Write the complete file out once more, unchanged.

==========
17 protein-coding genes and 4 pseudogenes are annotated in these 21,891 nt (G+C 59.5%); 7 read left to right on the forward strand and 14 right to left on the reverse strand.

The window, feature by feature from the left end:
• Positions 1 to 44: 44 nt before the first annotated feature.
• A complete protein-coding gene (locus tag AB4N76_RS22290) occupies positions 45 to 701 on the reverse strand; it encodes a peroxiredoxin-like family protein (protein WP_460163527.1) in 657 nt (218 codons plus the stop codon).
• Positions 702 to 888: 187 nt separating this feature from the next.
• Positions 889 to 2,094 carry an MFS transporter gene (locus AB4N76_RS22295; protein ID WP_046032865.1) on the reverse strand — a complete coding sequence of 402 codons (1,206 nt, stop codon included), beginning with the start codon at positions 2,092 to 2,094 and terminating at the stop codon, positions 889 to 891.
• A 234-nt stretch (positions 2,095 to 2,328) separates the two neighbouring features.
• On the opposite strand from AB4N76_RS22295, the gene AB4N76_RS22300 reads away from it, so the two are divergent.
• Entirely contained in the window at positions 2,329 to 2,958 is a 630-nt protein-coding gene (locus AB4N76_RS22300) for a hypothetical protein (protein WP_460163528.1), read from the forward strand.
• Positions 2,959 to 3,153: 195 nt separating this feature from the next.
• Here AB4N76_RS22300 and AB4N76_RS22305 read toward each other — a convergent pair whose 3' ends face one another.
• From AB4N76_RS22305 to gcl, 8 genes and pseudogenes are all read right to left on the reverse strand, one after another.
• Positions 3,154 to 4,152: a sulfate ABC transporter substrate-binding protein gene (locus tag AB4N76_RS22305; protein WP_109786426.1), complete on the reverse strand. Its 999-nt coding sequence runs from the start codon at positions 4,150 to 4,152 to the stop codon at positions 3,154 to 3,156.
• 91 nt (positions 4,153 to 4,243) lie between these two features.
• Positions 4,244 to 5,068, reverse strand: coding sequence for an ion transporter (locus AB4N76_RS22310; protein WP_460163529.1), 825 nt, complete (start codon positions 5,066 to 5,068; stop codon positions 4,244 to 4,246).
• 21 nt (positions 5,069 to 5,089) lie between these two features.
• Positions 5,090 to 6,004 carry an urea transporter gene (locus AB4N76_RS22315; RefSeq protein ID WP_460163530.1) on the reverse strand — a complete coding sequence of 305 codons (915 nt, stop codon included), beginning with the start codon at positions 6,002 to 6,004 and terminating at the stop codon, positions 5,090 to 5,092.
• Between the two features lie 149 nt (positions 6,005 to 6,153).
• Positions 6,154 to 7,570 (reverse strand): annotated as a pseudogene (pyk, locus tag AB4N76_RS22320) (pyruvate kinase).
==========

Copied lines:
17 protein-coding genes and 4 pseudogenes are annotated in these 21,891 nt (G+C 59.5%); 7 read left to right on the forward strand and 14 right to left on the reverse strand.

The window, feature by feature from the left end:
• Positions 1 to 44: 44 nt before the first annotated feature.
• A complete protein-coding gene (locus tag AB4N76_RS22290) occupies positions 45 to 701 on the reverse strand; it encodes a peroxiredoxin-like family protein (protein WP_460163527.1) in 657 nt (218 codons plus the stop codon).
• Positions 702 to 888: 187 nt separating this feature from the next.
• Positions 889 to 2,094 carry an MFS transporter gene (locus AB4N76_RS22295; protein ID WP_046032865.1) on the reverse strand — a complete coding sequence of 402 codons (1,206 nt, stop codon included), beginning with the start codon at positions 2,092 to 2,094 and terminating at the stop codon, positions 889 to 891.
• A 234-nt stretch (positions 2,095 to 2,328) separates the two neighbouring features.
• On the opposite strand from AB4N76_RS22295, the gene AB4N76_RS22300 reads away from it, so the two are divergent.
• Entirely contained in the window at positions 2,329 to 2,958 is a 630-nt protein-coding gene (locus AB4N76_RS22300) for a hypothetical protein (protein WP_460163528.1), read from the forward strand.
• Positions 2,959 to 3,153: 195 nt separating this feature from the next.
• Here AB4N76_RS22300 and AB4N76_RS22305 read toward each other — a convergent pair whose 3' ends face one another.
• From AB4N76_RS22305 to gcl, 8 genes and pseudogenes are all read right to left on the reverse strand, one after another.
• Positions 3,154 to 4,152: a sulfate ABC transporter substrate-binding protein gene (locus tag AB4N76_RS22305; protein WP_109786426.1), complete on the reverse strand. Its 999-nt coding sequence runs from the start codon at positions 4,150 to 4,152 to the stop codon at positions 3,154 to 3,156.
• 91 nt (positions 4,153 to 4,243) lie between these two features.
• Positions 4,244 to 5,068, reverse strand: coding sequence for an ion transporter (locus AB4N76_RS22310; protein WP_460163529.1), 825 nt, complete (start codon positions 5,066 to 5,068; stop codon positions 4,244 to 4,246).
• 21 nt (positions 5,069 to 5,089) lie between these two features.
• Positions 5,090 to 6,004 carry an urea transporter gene (locus AB4N76_RS22315; RefSeq protein ID WP_460163530.1) on the reverse strand — a complete coding sequence of 305 codons (915 nt, stop codon included), beginning with the start codon at positions 6,002 to 6,004 and terminating at the stop codon, positions 5,090 to 5,092.
• Between the two features lie 149 nt (positions 6,005 to 6,153).
• Positions 6,154 to 7,570 (reverse strand): annotated as a pseudogene (pyk, locus tag AB4N76_RS22320) (pyruvate kinase).